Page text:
Nailing down the details of the origins of rock and roll has always been a little difficult, but that hasn’t stopped anyone from trying (including yours truly, here on the GMC). The truth is that it all came about from a combination of various musical influences, but it is possible to identify key moments, like the evolution of a song named “Good Rockin’ Tonight.”
The song was written in the late 1940s by New Orleans native Roy Brown, when the R&B legend-to-be was still in his early years. He offered it to the older and more-established Wynonie Harris, but the flamboyant performer wasn’t interested so Brown made his own record of the song.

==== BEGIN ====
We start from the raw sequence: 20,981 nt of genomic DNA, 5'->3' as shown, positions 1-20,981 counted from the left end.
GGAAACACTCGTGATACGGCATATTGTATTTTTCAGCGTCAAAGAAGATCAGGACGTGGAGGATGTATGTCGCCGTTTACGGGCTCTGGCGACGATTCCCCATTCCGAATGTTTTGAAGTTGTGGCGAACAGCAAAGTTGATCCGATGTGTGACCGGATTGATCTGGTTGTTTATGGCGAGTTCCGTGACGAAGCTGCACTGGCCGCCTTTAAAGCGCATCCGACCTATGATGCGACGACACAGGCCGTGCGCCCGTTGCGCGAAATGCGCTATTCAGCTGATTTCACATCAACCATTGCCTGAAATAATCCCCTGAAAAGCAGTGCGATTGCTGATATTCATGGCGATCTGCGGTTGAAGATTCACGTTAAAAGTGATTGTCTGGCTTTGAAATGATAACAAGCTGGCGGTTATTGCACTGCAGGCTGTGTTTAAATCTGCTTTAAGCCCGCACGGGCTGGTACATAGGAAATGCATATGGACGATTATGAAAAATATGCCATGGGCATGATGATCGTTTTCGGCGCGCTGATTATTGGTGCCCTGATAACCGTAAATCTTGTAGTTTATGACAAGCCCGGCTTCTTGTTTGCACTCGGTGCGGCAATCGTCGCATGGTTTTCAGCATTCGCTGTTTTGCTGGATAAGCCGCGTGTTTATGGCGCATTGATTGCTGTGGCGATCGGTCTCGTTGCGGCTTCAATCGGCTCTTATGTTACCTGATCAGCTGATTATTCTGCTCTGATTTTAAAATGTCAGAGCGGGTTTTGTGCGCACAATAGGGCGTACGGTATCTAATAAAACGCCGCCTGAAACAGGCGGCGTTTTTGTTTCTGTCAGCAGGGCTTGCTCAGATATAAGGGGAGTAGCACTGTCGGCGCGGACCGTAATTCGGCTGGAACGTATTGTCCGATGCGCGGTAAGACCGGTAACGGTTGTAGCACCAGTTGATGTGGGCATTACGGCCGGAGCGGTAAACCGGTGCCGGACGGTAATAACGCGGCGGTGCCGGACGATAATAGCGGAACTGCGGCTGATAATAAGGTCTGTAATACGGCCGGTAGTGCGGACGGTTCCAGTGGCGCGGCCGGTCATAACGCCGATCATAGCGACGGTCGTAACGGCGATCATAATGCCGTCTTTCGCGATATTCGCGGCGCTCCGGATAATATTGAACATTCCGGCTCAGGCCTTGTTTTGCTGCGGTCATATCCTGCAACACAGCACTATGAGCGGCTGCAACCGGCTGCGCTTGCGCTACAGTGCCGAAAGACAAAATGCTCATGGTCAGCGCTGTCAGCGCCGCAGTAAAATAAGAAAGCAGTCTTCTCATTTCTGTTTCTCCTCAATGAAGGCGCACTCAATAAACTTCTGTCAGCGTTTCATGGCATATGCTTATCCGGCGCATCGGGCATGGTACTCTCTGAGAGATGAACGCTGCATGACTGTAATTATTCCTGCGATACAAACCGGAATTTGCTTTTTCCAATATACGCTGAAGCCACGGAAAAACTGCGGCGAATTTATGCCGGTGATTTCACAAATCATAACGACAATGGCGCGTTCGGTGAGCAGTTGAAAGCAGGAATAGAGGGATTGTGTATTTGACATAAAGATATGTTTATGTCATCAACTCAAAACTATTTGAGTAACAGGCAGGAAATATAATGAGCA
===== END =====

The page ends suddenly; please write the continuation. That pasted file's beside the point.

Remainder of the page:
It proved to be good-seller, first locally and then nationally, and that caught the attention of Harris, who decided to record the song after all. But his version was different — it included gospel-style handclapping, a little jive talk, and a few other things from the high-energy Harris. The result was a number-one hit, and something much closer to what would become rock and roll.
Which brings us to the King. In the early days Elvis often recorded R&B classics (as did many others) and his 1954 version of “Good Rockin’ Tonight” was yet another take on the song. It was his second record made at Sun Studios, and in some ways was closer to Brown’s original — but was still a very different animal, and would help propel him to rock stardom.
Roy Brown – “Good Rockin’ Tonight” Wynonie Harris – “Good Rockin’ Tonight”